Terra’s downfall aroused a bag of questions about Stablecoins – the haven of digital assets during periods of high volatility. From El Salvador adopting $BTC as a legitimate currency to countries embracing blockchain with the creation of CBDCs. We can see a large-scale usage of blockchain in enhancing the current financial structure across multiple monetary bodies. In this month’s newsletter, we will dwell on the world of stable assets. We are not covering the recent incident that happened with Terra and UST as we feel there is a lot more to find out about it.
What are stablecoins and CBDCs?
Payment infrastructures were being pivoted towards digitization steadily. COVID-19 acted as a catalyst for rapid expansion. Cryptocurrencies have outgrown other safe and transparent digital payment systems, notably in the last 2 years.
A stable digital currency should meet these conditions:
- Stability of the asset to which it’s pegged
- Liquidity of that asset
1. What is a stablecoin?
It is a cryptocurrency backed by collateral or an algorithm such that it maintains a price peg.
There can be multiple types of stablecoins, such as
- Collateralized stablecoin
- Algorithm-based stablecoin
- Part collateralized and part algorithm-based.
Types of collateralization for collateralized stablecoins:
- Fiat backed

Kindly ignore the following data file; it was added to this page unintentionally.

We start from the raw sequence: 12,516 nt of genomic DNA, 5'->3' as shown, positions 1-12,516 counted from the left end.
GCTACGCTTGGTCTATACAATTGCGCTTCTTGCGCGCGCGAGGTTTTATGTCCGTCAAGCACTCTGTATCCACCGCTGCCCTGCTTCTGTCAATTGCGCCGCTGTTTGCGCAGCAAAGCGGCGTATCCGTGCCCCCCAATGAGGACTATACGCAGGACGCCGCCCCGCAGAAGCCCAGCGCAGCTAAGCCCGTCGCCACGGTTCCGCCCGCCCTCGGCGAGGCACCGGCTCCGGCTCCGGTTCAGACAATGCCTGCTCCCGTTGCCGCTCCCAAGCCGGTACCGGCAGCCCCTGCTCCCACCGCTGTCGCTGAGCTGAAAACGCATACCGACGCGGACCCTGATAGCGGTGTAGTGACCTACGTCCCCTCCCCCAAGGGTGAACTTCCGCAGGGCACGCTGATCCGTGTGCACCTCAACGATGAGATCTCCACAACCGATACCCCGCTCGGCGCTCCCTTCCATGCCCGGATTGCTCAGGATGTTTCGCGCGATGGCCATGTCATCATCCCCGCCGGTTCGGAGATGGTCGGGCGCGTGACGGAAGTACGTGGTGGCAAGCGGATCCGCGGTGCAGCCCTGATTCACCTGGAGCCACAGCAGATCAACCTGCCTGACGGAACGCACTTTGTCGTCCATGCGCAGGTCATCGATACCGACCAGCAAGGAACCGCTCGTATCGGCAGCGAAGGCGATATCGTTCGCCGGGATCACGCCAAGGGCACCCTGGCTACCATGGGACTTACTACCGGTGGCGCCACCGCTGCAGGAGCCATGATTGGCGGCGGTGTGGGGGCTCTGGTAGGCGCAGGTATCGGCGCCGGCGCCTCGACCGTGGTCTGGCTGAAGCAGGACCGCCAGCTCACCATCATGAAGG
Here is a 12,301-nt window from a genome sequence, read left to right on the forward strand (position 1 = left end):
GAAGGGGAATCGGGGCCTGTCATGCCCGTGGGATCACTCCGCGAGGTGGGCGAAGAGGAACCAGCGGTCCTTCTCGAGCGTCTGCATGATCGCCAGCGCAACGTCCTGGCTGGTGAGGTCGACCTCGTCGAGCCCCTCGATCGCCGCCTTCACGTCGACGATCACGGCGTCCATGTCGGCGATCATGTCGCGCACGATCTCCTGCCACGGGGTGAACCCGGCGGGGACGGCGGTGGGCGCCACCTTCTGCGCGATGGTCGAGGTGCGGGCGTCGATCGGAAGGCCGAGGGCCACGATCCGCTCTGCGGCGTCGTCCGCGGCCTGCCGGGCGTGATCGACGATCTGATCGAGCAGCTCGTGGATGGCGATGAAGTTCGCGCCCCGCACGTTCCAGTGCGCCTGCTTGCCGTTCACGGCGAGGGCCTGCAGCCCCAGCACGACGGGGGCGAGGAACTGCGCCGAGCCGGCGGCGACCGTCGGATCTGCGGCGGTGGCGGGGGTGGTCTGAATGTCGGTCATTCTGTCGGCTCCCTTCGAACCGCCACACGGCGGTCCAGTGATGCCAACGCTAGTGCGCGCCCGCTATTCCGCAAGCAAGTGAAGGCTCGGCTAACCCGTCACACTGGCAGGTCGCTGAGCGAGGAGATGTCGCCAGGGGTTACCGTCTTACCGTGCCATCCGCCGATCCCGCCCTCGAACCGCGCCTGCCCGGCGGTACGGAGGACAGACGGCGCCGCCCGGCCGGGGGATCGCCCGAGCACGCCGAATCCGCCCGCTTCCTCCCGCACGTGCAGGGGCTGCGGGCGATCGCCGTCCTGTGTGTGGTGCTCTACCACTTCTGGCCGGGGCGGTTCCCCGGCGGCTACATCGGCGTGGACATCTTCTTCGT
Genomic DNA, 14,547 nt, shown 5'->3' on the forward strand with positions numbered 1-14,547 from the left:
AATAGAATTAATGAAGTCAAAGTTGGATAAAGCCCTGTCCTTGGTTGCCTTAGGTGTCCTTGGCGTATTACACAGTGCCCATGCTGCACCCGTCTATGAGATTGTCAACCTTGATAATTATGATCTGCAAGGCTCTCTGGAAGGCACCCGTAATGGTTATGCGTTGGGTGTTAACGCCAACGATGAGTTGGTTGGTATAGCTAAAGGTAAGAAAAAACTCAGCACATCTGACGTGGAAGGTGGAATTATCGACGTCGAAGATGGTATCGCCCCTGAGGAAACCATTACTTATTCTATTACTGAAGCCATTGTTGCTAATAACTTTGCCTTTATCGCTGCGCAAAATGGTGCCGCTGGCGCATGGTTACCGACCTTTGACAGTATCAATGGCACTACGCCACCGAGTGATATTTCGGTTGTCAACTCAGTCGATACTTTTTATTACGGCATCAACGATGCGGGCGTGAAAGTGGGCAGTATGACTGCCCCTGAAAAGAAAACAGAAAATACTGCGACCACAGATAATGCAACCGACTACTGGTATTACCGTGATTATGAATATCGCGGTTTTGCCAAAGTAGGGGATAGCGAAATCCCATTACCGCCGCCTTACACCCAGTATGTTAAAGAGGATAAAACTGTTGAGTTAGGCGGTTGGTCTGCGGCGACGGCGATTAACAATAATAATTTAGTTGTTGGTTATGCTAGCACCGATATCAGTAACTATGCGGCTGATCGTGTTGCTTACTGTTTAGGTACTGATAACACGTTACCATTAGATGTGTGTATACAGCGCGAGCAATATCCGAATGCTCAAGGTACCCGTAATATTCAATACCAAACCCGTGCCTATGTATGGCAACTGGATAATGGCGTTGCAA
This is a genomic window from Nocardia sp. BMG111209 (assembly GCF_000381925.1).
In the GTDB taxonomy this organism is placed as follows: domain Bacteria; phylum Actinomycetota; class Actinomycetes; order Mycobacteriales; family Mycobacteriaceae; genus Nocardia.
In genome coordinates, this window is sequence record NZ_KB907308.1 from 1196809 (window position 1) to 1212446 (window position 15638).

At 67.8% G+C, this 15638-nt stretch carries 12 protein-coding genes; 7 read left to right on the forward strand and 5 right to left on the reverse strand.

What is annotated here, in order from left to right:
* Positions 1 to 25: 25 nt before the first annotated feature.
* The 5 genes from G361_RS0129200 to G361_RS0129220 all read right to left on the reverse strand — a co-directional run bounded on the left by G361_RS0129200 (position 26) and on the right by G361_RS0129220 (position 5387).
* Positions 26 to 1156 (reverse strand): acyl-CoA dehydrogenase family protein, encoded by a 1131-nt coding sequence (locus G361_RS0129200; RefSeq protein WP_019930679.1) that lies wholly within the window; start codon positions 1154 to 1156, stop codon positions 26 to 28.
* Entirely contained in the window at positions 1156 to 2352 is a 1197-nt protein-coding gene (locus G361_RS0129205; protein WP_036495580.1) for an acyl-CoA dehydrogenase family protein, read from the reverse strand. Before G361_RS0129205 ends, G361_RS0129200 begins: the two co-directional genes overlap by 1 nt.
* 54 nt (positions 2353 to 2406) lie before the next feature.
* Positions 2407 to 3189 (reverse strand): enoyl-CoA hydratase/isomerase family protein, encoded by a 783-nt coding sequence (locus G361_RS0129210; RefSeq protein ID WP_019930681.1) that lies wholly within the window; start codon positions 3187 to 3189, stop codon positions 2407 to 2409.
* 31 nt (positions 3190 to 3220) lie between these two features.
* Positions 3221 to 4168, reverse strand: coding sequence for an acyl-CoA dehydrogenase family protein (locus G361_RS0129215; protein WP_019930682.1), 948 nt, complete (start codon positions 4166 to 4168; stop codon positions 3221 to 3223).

- Crypto backed
- Non-crypto and non-fiat-based asset-backed
- A mix of all the above
2. What is a CBDC?
CBDC-Central Bank Digital Currency is a digital currency pegged to the value of the country’s fiat currency that issues it.
Further Classification of Stablecoins & CBDCs
Stablecoins can be differentiated based on their foundation for stability.
It is a stablecoin completely backed by collateral held in reserve. Bank-like entities hold the reserves for this type of stablecoin. Regular audits ensure there is no disparity between the amount stored in reserve and the stablecoins in circulation.
- A user deposits his fiat currency in a central entity like a bank/ exchange.
- An equivalent amount of the deposited amount gets minted as stablecoins
- While redeeming, the stablecoins get destroyed from the chain. An equal amount gets transferred to the user’s bank account.
Example: Tether, USDC
Rebasing Algorithmic Stablecoin
It is a stablecoin that maintains its price peg using decentralized algorithms. Manipulation of the supply of tokens is done via algorithms to maintain a stable price peg.
- An increase or decrease in the price of the stablecoin triggers the change in the supply of the tokens.
- The amount of tokens in each wallet is increased or decreased depending on the price of the stablecoin
- The effective percentage of the total supply stays the same
- The price disparity comes with an arbitrage opportunity
- Arbitrage opportunities ensure the price peg maintenance
Example: Ampleforth, Base Protocol
Seigniorage Algorithmic Stablecoin
Seigniorage = (Value of the asset) – (Cost of production & distribution of the asset).
This model follows a multi-token system that incentivizes people to maintain the peg of the stablecoin. One token gets pegged to a stable value, and the other tokens incentivize the users to maintain the peg.